Forget the DMV! California Says Vote with Your Gym Membership!

The Image Party /
The Image Party /

It’s shocking but true in California: voters without government IDs can still vote with a gym membership, credit card, or utility bill. Yes, you heard that right.

When registering to vote in California, individuals are asked to provide a driver’s license identification number or the last four digits of their Social Security number on the secretary of state’s website. However, if someone lacks these forms of ID, they can simply check a box stating so.

According to the California Secretary of State’s office, if an applicant checks both boxes indicating they lack a driver’s license and an SSN, they will be prompted to provide alternative identification. And what kind of IDs are we talking about? Oh, just a credit card, a utility bill, or, unbelievably, a gym membership.

When further clarification was sought, the secretary of state’s office initially provided vague responses. When pressed, a representative eventually admitted that if an applicant cannot be validated using their driver’s license number or SSN, they must show ID the first time they vote. The acceptable ID list includes health club cards, student IDs, bank statements, insurance cards, and even sample ballots. Yes, you read that correctly—a gym membership card could be used to validate your identity.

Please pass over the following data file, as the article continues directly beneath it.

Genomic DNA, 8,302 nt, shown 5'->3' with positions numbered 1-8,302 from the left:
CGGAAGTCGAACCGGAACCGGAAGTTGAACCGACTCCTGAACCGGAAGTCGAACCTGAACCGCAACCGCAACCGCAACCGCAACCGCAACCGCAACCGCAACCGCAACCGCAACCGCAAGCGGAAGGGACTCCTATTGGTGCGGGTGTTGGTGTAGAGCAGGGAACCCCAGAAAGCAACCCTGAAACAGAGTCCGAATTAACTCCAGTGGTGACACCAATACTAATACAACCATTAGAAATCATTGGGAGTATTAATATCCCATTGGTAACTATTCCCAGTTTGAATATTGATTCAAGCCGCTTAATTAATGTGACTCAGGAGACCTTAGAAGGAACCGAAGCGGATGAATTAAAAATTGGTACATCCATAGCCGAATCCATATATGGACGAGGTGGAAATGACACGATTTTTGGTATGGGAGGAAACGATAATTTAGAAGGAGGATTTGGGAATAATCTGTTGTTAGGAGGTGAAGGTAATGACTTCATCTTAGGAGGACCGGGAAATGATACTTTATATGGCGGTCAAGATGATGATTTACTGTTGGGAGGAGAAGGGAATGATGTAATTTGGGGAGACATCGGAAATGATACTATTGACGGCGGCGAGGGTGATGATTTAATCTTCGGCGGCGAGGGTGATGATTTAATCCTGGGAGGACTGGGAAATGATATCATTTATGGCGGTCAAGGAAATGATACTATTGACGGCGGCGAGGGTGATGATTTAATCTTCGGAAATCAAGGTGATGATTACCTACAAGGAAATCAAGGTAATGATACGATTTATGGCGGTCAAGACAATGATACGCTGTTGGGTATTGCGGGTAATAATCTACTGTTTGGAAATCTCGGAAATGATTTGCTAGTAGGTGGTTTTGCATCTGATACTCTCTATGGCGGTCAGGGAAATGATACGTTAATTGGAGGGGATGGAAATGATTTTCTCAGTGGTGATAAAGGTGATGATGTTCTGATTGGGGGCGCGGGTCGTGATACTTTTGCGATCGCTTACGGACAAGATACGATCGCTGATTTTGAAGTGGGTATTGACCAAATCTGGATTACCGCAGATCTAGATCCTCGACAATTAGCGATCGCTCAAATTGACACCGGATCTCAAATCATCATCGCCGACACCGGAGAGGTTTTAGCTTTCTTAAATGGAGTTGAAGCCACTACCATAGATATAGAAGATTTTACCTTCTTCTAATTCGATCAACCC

This practice, enshrined in state statute, is designed to verify California residency, not citizenship. The Help America Vote Act (HAVA) requires states to check voter registration information against state DMV databases or Social Security records. But here’s the kicker: neither an SSN nor a driver’s license confirms citizenship since foreign nationals can obtain both.

Hans Von Spakovsky, a senior legal fellow at the Heritage Foundation, rightly called this policy absurd. He pointed out that the simplicity of creating a gym membership card with essential software highlights the flaw in using such low-security identification methods. States require government-issued photo IDs for numerous activities, from getting married to buying alcohol, precisely because they offer higher security and authenticity.

The DMV records verification HAVA requires aims to prevent voter fraud in ways that a gym card simply cannot. DMV databases across states are interconnected, ensuring that when someone moves and gets a new license, their old state is notified, and their previous license (and voter registration) can be canceled. This system helps maintain the integrity of voter rolls by preventing duplicate registrations across states.

In contrast, using gym memberships or utility bills as identification does not assure that a voter isn’t registered in multiple states. These documents don’t offer any connection to national verification systems, leaving the door wide open for potential voter fraud.

The lax ID requirements in California’s voter registration process raise serious questions about election security. It’s baffling that such low-security documents are deemed acceptable for something as crucial as voting. It’s high time we demand more robust voter ID laws to ensure the integrity of our elections. Shouldn’t we hold our voting system to at least the same standard if we require proper ID for everyday tasks?